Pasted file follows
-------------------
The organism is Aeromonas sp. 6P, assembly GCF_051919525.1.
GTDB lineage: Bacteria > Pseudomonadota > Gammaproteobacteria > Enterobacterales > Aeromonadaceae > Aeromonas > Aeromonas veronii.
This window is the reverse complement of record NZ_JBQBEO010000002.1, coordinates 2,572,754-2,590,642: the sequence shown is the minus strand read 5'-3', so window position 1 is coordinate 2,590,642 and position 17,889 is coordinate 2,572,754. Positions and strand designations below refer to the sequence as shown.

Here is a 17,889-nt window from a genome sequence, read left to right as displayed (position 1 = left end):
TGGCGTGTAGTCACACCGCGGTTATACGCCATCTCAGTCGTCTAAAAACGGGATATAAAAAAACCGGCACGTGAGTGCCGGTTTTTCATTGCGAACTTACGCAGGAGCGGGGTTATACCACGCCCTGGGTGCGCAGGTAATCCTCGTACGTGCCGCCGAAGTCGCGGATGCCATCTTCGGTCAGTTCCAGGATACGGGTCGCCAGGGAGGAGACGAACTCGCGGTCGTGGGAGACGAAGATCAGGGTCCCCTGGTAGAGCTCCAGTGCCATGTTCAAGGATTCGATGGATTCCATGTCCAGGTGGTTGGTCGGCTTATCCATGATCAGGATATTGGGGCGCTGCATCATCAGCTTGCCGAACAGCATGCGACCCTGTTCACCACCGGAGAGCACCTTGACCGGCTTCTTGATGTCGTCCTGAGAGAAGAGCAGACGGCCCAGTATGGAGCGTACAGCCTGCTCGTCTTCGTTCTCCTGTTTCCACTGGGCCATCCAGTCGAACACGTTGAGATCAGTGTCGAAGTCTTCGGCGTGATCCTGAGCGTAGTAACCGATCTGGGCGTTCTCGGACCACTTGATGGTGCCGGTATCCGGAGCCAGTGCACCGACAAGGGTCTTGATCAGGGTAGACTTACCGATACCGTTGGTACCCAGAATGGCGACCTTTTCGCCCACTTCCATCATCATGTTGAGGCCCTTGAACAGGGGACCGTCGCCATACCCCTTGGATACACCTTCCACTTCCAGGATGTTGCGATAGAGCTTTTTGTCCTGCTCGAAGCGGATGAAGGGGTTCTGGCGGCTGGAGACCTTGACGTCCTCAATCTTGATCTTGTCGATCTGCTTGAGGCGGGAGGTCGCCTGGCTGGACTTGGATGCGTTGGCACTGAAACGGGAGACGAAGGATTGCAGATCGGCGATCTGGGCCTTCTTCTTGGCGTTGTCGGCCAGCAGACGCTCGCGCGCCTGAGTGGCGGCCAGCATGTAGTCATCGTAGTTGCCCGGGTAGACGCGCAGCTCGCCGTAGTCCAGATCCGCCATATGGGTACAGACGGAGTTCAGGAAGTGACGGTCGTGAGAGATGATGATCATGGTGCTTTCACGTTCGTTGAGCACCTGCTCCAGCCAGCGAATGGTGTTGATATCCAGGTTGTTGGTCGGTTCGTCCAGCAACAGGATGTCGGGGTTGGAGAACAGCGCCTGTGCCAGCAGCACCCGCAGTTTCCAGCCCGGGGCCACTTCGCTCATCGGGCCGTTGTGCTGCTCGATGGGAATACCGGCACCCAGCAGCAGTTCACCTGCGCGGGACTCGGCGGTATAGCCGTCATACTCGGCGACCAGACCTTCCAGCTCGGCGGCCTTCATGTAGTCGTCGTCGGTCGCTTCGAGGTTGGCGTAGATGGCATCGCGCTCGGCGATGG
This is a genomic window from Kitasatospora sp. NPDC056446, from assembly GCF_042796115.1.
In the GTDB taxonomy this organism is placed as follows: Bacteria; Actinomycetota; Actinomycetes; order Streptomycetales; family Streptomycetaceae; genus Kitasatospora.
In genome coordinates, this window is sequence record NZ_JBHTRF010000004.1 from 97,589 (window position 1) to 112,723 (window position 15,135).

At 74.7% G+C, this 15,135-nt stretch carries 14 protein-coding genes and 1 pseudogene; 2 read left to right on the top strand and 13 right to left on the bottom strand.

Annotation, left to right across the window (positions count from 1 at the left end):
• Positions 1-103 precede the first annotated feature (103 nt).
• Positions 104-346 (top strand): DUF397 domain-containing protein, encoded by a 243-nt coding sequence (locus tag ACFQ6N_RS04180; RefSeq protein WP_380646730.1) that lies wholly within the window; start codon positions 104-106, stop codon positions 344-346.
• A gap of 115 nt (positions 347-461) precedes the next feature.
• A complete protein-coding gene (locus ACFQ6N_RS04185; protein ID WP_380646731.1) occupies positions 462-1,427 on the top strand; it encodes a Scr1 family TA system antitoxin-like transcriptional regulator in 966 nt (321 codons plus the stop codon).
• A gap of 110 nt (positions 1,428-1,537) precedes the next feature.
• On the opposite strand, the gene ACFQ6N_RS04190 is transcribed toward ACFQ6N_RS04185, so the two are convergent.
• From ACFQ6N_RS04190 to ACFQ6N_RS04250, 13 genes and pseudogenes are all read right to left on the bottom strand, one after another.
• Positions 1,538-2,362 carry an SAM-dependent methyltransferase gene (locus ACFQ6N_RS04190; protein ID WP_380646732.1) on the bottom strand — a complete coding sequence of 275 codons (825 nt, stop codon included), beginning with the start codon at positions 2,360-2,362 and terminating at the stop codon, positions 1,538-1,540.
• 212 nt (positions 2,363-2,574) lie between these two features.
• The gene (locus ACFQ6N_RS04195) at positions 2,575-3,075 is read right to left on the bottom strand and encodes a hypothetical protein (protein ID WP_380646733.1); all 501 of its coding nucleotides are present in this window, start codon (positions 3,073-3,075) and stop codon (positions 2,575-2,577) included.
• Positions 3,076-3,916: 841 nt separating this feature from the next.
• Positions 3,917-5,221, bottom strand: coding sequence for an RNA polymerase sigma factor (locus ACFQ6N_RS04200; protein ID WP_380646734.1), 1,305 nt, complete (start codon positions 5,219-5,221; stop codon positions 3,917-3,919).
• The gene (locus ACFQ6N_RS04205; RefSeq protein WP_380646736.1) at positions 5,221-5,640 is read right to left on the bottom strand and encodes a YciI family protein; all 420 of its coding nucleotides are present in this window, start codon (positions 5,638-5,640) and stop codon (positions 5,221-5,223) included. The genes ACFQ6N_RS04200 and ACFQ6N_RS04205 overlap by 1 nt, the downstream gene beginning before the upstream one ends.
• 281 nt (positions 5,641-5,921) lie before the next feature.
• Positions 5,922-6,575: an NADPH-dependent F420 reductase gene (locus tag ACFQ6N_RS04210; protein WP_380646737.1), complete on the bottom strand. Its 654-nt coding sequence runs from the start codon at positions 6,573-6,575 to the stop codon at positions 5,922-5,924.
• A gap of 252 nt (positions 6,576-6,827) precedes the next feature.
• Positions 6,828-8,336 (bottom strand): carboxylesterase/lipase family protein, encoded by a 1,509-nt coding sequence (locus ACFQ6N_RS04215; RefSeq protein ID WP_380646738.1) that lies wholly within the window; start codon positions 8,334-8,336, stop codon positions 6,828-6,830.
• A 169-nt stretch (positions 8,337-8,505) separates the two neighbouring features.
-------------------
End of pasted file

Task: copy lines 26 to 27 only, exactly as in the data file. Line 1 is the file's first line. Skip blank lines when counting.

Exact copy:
• A gap of 252 nt (positions 6,576-6,827) precedes the next feature.
• Positions 6,828-8,336 (bottom strand): carboxylesterase/lipase family protein, encoded by a 1,509-nt coding sequence (locus ACFQ6N_RS04215; RefSeq protein ID WP_380646738.1) that lies wholly within the window; start codon positions 8,334-8,336, stop codon positions 6,828-6,830.